Nigeria’s Border Closure and National Security by Alex Ekemenah

Executive Summary

Our research yielded no specific evidence to show that the border closure has impacted positively in any fundamental way on national security – contrary to the claims by the federal government and certain section of the media. The claims of the government stand logic on its head. Media reportage on the positive effects of the border closure on national security is also not borne out in-depth investigations.

The overall effects of the border closure are mostly felt on the economic plane especially in the Southwestern part of the country where there are least security concerns. There have been no reports of large-scale arms seizure or arrest of individuals involved in criminal activities bordering on national security since the borders were closed.

On the contrary, insecurity has not abated in the Northern part of the country where for instance, Boko Haram attacks are still almost a daily occurrence, where it is been reported that the effects of the border closure has been negligible.

Introduction

The main goal of the border closure was to curb the activities of smugglers of goods across the nation’s borders. Southwest border bordering Republic of Benin was the main focus of this border closure exercise as it is considered the main transit point for more than half of all the smuggled goods into Nigeria. Smuggling of goods across the national borders is not a new phenomenon in Nigeria as it has been part and parcel of the evolution of the Nigerian political economy over the decades.

The interesting point here is that no government since 1999 (if not before then) until now has ever taken any serious proactive measure to curb the phenomenon. It is for this reason that Buhari administration is commended for taking this action at all, in the first instance, and secondly, for exposing the rot in the very institutions statutorily saddled with the responsibility for protecting the nation’s borders against smugglers and other foreign criminals that could threaten our vital national security interests.

The public criticisms that trailed the closure are not unconnected with the vested interests of humongous material and financial benefits that might have been derived by various smuggling syndicates that have been involved and left unchecked over the years. This should be clinically isolated from the critical elements involved in the border closure. But this in itself points directly to the failure of the nation’s political leadership to adopt and sustain national economic policy and strategy that specifically outlaw smuggling.

At the national security level, it also means that first, there has been no durable national border protection framework that specifically outlaws smuggling as an economic counter-measure that hurt the national economy, and secondly, there is also no national security policy/strategy that embraces national border protection framework to outlaw external agent provocateurs or foreign spies from having free movement into the country.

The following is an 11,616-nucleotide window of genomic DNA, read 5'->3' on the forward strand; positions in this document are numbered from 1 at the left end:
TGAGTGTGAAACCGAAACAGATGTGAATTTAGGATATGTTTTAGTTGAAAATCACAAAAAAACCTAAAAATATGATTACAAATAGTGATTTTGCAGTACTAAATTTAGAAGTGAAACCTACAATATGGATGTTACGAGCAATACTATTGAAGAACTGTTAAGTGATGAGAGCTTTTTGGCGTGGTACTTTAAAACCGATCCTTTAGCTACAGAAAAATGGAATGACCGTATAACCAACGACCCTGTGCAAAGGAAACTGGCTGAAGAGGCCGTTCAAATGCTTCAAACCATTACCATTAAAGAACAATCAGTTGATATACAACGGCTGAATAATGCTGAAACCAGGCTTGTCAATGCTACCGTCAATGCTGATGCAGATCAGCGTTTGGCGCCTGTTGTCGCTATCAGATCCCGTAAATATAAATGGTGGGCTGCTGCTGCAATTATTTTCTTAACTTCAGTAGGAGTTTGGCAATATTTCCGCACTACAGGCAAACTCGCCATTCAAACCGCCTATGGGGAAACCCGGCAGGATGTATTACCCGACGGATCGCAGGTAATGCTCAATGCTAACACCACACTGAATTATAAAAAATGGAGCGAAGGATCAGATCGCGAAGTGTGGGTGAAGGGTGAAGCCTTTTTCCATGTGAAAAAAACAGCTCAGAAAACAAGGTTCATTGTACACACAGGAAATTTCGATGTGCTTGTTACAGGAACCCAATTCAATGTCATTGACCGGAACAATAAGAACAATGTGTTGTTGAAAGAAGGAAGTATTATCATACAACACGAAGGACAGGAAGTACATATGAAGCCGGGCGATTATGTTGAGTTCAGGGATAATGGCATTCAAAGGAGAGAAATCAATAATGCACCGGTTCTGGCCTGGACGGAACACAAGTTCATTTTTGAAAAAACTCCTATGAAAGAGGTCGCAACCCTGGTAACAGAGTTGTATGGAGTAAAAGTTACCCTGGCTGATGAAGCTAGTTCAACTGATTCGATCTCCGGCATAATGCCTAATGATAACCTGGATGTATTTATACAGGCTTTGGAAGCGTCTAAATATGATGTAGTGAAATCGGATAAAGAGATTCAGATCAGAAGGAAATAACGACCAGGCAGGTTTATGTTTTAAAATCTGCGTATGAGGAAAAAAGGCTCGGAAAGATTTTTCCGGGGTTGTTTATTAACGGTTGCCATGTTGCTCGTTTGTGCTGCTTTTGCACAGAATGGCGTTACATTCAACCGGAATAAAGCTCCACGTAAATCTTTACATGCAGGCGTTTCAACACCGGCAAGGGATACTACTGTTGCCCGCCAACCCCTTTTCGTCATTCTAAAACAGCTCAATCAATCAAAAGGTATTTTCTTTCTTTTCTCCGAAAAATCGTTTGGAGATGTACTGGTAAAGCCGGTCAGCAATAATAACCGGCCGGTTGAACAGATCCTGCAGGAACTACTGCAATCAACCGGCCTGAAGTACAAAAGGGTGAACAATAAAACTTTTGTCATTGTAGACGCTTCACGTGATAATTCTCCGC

Thus, it can be said without fear or favour that the failure of national border security (where it exists), law and order has been preponderantly overwhelming, condemnable as far as the overall national security is concerned. But this failure cannot be laid at the doorsteps of Buhari administration since the historicity of this failure can be traced back several decades.

Waking up from lethargy It was in August 2019 that President Muhammadu Buhari first ordered the closure of the borders to curb the growing menace of smuggling that was adjudged to be hurting the national economy especially local rice and poultry farmers who are not able to compete favourably with imported rice, poultry and other goods and services from all corners of the world through the national borders especially the Southwest borders.

Also added to the list of economic concerns is the alleged smuggling of petroleum products across the borders from other Western African countries into Nigeria which add a critical financial burden on fuel subsidy, as the argument goes. The border closure kicked off on August 20, 2019. The exercise was reported in the media to being coordinated by the Office of the National Security Adviser (ONSA), and is aimed at better securing the borders in order to strengthen the economy and address other trans-border security concerns. It was also an inter-agency security operation involving the Nigerian Customs Service, and Nigerian Immigration Service, in collaboration with the Armed Forces of Nigeria (AFN), as well as the Nigeria Police Force, and other security and intelligence agencies. The operation is code-named ‘EX-SWIFT RESPONSE’ and is being carried out in the four geopolitical zones of the country.